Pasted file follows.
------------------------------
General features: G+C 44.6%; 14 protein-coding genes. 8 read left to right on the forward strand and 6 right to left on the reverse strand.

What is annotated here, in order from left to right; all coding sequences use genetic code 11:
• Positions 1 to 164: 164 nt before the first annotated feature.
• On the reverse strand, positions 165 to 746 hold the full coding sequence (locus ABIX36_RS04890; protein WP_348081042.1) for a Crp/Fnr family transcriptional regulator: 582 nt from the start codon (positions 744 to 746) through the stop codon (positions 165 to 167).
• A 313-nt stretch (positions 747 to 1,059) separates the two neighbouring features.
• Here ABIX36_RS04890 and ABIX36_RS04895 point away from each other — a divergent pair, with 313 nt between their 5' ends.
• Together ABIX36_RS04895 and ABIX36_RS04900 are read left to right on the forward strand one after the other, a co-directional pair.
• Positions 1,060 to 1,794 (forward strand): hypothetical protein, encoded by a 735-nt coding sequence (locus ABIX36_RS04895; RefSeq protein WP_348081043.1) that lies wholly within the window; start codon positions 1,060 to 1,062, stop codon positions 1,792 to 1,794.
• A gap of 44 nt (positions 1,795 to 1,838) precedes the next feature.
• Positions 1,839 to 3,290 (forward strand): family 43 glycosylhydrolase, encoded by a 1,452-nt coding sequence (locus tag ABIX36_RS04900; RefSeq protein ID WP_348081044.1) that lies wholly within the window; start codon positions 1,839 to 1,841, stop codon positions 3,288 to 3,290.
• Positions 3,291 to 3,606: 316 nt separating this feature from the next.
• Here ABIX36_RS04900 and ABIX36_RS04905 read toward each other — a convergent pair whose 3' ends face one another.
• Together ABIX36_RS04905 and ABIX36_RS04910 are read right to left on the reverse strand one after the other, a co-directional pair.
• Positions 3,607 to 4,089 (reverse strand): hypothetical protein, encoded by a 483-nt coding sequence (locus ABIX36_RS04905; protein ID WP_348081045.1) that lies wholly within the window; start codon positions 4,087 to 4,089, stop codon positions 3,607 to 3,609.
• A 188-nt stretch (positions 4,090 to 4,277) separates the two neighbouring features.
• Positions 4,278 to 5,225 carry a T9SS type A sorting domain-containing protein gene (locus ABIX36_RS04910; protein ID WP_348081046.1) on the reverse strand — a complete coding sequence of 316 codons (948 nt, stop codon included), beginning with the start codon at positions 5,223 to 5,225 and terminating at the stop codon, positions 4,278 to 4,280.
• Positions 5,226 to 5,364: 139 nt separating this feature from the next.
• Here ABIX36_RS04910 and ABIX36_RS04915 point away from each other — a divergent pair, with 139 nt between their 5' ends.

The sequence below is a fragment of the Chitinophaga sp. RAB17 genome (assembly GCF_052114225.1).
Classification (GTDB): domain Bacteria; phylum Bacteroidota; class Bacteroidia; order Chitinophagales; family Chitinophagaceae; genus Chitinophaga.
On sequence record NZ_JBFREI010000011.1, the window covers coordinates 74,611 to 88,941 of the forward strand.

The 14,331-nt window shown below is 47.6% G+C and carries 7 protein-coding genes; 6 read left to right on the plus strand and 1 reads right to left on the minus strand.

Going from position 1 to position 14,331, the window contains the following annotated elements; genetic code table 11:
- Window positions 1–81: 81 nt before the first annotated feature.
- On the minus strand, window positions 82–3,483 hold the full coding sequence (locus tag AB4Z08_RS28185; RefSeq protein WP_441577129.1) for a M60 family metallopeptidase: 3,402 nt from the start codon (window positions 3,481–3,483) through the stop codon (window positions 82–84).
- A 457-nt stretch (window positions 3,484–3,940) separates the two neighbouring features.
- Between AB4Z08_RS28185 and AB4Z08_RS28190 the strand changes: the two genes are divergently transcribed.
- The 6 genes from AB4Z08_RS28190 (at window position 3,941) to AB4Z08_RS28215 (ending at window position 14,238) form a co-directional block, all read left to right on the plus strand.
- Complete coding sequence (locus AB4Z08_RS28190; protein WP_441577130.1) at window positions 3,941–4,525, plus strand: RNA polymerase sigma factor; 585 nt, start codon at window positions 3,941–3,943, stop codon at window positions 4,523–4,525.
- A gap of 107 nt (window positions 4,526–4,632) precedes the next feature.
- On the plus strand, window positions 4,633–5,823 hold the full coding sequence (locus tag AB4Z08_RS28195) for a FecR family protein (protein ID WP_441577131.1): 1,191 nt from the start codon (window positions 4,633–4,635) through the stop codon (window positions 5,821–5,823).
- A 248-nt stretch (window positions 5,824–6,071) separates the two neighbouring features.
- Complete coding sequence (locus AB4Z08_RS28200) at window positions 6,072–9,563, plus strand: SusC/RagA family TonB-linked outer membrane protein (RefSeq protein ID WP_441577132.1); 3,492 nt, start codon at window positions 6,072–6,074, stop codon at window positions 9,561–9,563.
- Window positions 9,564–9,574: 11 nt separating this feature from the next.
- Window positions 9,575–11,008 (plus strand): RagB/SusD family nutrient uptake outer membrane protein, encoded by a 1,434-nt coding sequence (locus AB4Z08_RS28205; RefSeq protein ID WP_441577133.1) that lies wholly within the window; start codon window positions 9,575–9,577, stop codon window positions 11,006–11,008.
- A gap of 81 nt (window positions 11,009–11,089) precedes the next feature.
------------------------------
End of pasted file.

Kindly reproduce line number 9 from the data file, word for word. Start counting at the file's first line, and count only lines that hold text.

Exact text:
• A gap of 44 nt (positions 1,795 to 1,838) precedes the next feature.